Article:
Blue and Gold Illustrated

August 2022

Blue & Gold Illustrated: America's Foremost Authority on Notre Dame Football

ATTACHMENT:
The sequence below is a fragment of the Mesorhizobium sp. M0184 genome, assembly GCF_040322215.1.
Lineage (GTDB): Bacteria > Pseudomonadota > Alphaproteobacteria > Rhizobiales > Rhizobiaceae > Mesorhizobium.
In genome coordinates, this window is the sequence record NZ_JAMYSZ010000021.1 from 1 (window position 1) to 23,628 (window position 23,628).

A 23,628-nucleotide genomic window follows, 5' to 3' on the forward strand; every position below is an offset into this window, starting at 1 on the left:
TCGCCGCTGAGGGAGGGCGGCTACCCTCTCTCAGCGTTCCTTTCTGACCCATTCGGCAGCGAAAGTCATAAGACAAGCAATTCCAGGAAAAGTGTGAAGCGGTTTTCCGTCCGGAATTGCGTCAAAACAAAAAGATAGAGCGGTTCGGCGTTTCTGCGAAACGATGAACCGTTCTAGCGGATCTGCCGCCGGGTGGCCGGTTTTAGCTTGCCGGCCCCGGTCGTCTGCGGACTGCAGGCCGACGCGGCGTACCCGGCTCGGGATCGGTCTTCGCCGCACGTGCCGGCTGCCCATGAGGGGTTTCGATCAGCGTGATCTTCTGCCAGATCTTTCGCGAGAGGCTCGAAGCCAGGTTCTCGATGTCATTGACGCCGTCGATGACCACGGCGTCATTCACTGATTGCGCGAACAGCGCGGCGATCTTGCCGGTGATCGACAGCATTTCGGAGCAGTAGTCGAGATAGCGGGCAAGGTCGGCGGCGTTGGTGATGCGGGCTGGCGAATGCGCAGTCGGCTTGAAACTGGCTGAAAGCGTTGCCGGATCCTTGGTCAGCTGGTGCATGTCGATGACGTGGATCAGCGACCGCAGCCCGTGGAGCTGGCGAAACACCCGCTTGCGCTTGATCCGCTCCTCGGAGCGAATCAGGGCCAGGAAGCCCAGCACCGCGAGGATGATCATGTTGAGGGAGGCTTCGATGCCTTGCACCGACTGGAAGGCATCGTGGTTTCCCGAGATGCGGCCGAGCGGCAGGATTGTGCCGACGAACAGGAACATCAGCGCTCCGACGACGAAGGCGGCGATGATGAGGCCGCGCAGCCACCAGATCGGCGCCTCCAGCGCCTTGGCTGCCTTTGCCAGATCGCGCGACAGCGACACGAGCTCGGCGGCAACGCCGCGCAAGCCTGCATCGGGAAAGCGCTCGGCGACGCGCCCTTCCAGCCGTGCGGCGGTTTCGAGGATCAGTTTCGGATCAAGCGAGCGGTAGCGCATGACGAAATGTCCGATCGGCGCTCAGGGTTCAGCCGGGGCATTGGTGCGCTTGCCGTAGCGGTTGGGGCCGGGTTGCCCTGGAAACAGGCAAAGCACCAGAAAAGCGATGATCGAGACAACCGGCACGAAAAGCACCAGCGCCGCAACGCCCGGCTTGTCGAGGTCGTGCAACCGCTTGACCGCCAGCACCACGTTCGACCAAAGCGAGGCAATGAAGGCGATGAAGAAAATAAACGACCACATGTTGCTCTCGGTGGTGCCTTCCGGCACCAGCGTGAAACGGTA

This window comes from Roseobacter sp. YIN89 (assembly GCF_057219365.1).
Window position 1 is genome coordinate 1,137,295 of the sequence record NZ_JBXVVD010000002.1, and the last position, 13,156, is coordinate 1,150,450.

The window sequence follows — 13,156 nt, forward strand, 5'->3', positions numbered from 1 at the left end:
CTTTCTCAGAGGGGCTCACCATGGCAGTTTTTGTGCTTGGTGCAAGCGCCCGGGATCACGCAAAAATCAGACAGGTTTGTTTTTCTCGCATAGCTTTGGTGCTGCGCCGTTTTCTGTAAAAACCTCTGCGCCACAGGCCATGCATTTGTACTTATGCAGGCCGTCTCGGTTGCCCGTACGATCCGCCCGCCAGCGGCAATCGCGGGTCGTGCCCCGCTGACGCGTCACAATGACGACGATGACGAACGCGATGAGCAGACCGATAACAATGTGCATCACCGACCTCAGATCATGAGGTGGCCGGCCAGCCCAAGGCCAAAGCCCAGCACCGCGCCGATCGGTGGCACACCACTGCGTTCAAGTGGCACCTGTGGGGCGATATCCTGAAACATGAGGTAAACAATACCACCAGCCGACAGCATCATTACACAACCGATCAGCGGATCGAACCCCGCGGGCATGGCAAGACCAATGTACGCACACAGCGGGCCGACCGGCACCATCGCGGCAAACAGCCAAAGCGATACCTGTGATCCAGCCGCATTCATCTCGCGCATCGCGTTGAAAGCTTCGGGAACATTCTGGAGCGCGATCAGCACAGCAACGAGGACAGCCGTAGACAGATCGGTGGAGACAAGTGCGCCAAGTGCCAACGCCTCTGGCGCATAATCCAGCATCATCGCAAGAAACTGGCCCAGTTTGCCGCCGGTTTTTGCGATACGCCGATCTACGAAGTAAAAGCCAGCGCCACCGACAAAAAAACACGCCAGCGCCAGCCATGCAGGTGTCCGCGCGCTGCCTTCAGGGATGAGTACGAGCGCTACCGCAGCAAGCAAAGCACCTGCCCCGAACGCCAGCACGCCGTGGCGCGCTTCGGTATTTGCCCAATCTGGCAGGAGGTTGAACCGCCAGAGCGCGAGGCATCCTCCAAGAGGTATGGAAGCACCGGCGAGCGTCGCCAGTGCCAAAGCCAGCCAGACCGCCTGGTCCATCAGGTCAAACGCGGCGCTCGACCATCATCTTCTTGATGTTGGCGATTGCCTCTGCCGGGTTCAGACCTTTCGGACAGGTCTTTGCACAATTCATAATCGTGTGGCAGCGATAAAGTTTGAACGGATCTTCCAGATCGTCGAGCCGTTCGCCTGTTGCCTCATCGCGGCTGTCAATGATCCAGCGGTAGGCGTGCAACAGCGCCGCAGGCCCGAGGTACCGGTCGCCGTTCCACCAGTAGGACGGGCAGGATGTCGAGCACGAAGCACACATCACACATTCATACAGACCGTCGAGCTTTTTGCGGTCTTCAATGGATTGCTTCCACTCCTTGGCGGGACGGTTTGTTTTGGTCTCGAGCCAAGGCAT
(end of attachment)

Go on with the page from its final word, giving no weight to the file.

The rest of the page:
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10 AUGUST 2022 BLUE & GOLD ILLUSTRATED UNDER THE DOME Yes, The Time Is Now By Tyler Horka Let's first ask ourselves, what exactly is the value of independence as a col- lege football program in 2022? It certainly isn't a monetary number. Those have been laid out numerous times this summer. The Big Ten could be in line to pay member institutions upward of $80 million after the arrival of Pac-12 defectors USC and UCLA. The SEC is going to be in the same ballpark with the additions of Texas and Oklahoma. Notre Dame currently makes $15 million from NBC and $10 million as a partial member of the ACC. Yes, Notre Dame is reportedly asking for $75 million for a future TV rights deal. But is the network really going to agree to that? Seems far-fetched. If it does, I'll admit — my argument ends there. If Notre Dame can make roughly the same amount of money as a super conference member without being in a super conference, it's a no-brainer. It's just hard to fathom one network increasing its payout to one school by 400 percent in the penny-pinching media era we currently live in. The Big Ten and SEC will be able to make drastic increases in revenue distribution because of the additions of USC and UCLA and Texas and Okla- homa, respectively. Meanwhile, Notre Dame is still Notre Dame. Is it the biggest brand in college football? Probably so. But is it a brand worthy of the requested 400 percent increase? Probably not. Go where the money is, Notre Dame. There has never been a better time. No, Its Leverage And Brand Are Too Strong By Todd D. Burlage Reaction was swift last month from the Notre Dame faithful when USC and UCLA announced they would be leaving the Pac-12 to join the Big Ten in 2024. Many believed that these two relocations and the dawning era of super conferences worth billions of dollars made this the realignment domino that finally detaches Notre Dame from its independence. But as ESPN television personality Lee Corso famously says, "Not so fast, my friend." Instead of making any knee-jerk reac- tions, Notre Dame director of athletics Jack Swarbrick wisely took a wait-and-see ap- proach, with an expectation of protecting 130-plus years of calling its own shots. Television money is the root of any consideration for Notre Dame to join a conference. The university brings in about $15 million a year from its exclu- sive broadcast contract with NBC while the Big Ten through its network deal is promising member schools $80 million or more when a new television contract begins in 2024. The revenue gap will be huge, but for a very short time. Notre Dame's contract with NBC is up in 2025. And some early reports suggest Notre Dame is asking for $75 million for a new deal, meaning the Fighting Irish brand will be financially fine. And that's all that really matters. The day may sometime come that Notre Dame joins a conference. But by doing nothing during this recent wave of conference realignment, Swarbrick indicated that day isn't here now, and isn't coming anytime soon. Point ✦ Counterpoint: WILL NOTRE DAME JOIN A CONFERENCE IN THE NEXT FIVE YEARS? Missy Conboy let out a laugh when she talked about a job with the Notre Dame athletics depart- ment she expected to spend only a couple years at that she's still showing up for 35 years later. Conboy, a senior deputy athletics director, started her career at Notre Dame in 1987 as the university's lone compliance officer. She has since become a well-respected, high-rank- ing administrator and an influential voice within the Notre Dame athlet- ics department. A native of Buffalo, N.Y. — though, a self-described "military brat" — Conboy graduated from Notre Dame in 1982. She was an English major, an Irish basketball player and a team captain as a senior. Conboy is a married mother of three daughters, all of whom graduated from Notre Dame. Much has changed in the 40 years since Conboy graduated. Academically, Notre Dame didn't go coeducational until 1972, so women made up only 23 percent of the student body when she enrolled in 1978. And women's basketball schol- arships didn't even exist until her junior year. As recognition of the inclusive impact that Title IX made at Notre Dame when it was adopted in 1972, the Notre Dame Monogram Club will cel- ebrate in the fall the Fighting Irish female athletes who broke historical ground by awarding honor- ary monograms to the first 250 women to ever play sports at Notre Dame from 1972-77. This pioneering group of women will be welcomed back to campus and honored the weekend of Oct. 21-23 during the UNLV football game. Blue & Gold Illustrated caught up with Conboy to talk about her experiences as a student and an administrator, as well as this im- portant celebration of 50 years of women in Notre Dame athletics. BGI: How has campus life for a fe- male student-athlete changed? Conboy: "In many ways, my road to becoming a student-athlete at Notre Dame was quite different that it is today. We were the guinea pigs for coeducation — me less so than the women who came in 1972 — but it was still very small numbers of female students when I started. "Just the primacy of the experience for me was probably very different than what young women experience today, and that is good." BGI: Does anything in particular stand out in terms of the evolution of women's sports on campus? Conboy: "During my first two seasons, our women's programs competed at the AIAW Divi- sion III level, before transitioning to NCAA Divi- sion I athletics for my junior and senior years. "Needless to say, it was a major transition, and signaled the much larger commitment to wom- en's athletics to come. It was incredible to be part of that transition." BGI: That's a big jump, how difficult was that? Conboy: "Our first year in Division I was a big wake-up call. We had only two scholarship play- ers that year, and one of them was injured, so we essentially had a Division III team competing at the Division I level. "We still own the record — which is likely quite safe — for the most lopsided loss in ND women's basketball history. We played No. 2-ranked South Carolina at home and the score was 124-48." BGI: What do you remember most fondly about your time attending Notre Dame? Conboy: "Perhaps my best memories stem from the time spent with incredible teammates, who took full advantage of everything Notre Dame had to offer. They all came to Notre Dame for the educa- tion, but we also felt fortunate for the opportunity to begin building the women's sports program." BGI: Why is it important to recognize these pio- neers of Notre Dame women's athletics? Conboy: "Without the commitment, dedication and passion of these determined women — all op- erating in a historically male environment — Notre Dame would not have the success we enjoy today." — Todd D. Burlage FIVE QUESTIONS WITH … MISSY CONBOY, SENIOR DEPUTY ATHLETICS DIRECTOR — SPORT OPERATIONS/ACC LIAISON CONBOY